Joined: 16 Mar 2004
|Posted: Wed Jul 19, 2006 11:27 am Post subject: Scots Universities 'Missing Out' on Nanotechnology Cash
|THE authors of a new report have warned Scottish universities are in danger of missing out on commercial returns in nanotechnology.
Marks & Clerk's Nanotechnology Report claims the rapid growth of patent applications in three key areas of nanotechnology in the United States and the Far East is not being matched closer to home.
The trademark attorney, which has an office in Edinburgh, claims that universities here are not filing enough patents in nanoenergy, nanoelectronics and nanotechnology in health and personal care.
However, experts at Edinburgh University today played down the report saying patents were only one way of measuring the successes of nanotechnology.
Nanotechnology is the study of technology the size of atoms and molecules, which is used in sectors as diverse as renewable energy, tissue engineering, medical implants and sunscreens and cosmetics.
In nanoelectronics, among the top 30 players accounting for about half the total number of patent families, only eight per cent were filed by European applicants, compared with 24 per cent from the US and 51 per cent from Japan.
A similar picture emerges in nanoenergy, where there were 398 priority applications for nanoenergy patents in the US from 2000-2005, but the figure in Europe was just 30 per cent of that.
The comparative dearth of patent applications in Europe comes despite record levels of investment in research, particularly from public funds.
Paul Chapman, the Edinburgh-based partner in Marks & Clerk, said: "A benchmark used by venture capitalists in giving out money is looking at a university's or a company's intellectual property position. If they see a large number of patents then they are more likely to invest.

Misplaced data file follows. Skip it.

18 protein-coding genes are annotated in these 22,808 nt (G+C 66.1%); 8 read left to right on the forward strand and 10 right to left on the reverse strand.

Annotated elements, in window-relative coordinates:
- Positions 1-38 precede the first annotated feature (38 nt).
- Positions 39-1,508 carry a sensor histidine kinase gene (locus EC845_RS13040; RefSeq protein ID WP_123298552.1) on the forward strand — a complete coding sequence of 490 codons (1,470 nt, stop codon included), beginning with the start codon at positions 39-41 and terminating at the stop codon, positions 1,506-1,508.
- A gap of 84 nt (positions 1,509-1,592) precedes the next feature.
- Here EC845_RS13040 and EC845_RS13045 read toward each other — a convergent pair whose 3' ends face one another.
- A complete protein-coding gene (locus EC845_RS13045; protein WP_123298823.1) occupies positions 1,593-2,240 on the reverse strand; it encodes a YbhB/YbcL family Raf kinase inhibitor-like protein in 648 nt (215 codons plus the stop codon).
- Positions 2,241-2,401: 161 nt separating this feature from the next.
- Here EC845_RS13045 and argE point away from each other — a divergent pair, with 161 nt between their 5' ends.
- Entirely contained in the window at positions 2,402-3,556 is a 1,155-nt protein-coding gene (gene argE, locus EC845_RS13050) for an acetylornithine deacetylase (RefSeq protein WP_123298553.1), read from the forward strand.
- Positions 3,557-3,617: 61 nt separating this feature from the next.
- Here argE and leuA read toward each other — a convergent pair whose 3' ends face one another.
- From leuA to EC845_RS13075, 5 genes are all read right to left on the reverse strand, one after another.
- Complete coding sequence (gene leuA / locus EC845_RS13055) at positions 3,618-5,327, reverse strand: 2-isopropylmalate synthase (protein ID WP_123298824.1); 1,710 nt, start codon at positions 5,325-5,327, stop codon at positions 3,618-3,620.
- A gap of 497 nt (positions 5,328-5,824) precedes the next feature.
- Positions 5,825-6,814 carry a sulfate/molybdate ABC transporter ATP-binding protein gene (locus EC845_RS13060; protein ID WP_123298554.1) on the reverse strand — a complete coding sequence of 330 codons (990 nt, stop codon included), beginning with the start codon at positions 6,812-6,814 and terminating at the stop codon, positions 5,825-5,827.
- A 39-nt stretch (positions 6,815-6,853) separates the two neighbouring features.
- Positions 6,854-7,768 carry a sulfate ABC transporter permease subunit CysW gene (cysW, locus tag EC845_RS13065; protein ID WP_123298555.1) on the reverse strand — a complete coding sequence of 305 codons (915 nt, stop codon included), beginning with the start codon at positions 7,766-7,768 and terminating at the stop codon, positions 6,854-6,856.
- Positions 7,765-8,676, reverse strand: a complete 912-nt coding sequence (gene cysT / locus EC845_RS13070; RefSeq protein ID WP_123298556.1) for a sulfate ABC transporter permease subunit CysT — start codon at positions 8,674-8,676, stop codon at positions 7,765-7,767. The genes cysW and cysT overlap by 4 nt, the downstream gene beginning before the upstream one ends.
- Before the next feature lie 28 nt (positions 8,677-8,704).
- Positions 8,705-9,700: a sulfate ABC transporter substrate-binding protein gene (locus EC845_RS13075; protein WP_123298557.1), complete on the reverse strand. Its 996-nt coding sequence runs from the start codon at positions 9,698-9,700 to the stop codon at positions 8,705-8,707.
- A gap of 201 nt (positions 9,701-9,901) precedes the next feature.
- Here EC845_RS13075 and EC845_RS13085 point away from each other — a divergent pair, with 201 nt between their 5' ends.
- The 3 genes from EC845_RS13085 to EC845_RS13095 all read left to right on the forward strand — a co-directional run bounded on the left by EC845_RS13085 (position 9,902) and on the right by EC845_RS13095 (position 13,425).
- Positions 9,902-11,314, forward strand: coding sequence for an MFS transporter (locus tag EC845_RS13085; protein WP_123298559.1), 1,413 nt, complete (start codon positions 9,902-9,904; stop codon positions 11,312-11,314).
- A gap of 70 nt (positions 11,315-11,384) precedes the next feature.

"The university may have a strong position in nanotechnology, but if they don't file the patents they are not showing that to the world and will lose out to the Far East and the US."
Dr Rhian Ganleese, co-author of the report, said: "Whilst it is good to see significant public investment in Europe, the low number of patents filed shown by our report gives serious cause for concern. European institutions and companies may be forgoing their claim to commercial returns by not filing patents on their research."
David Leigh, Forbes professor of organic chemistry at Edinburgh University, said successful commercial returns on nanotechnology could not be measured in patents alone.
He argued: "Patents are just one measure of activity. Europe is one of the major players in nanotechnology, with Scotland in particular having a very good international profile.
"We may not be so quick to patent things but another measure of our success could be the number of spin-off companies which come out of our universities, compared to places like India and China."
This story was originally posted on 9 May 2006.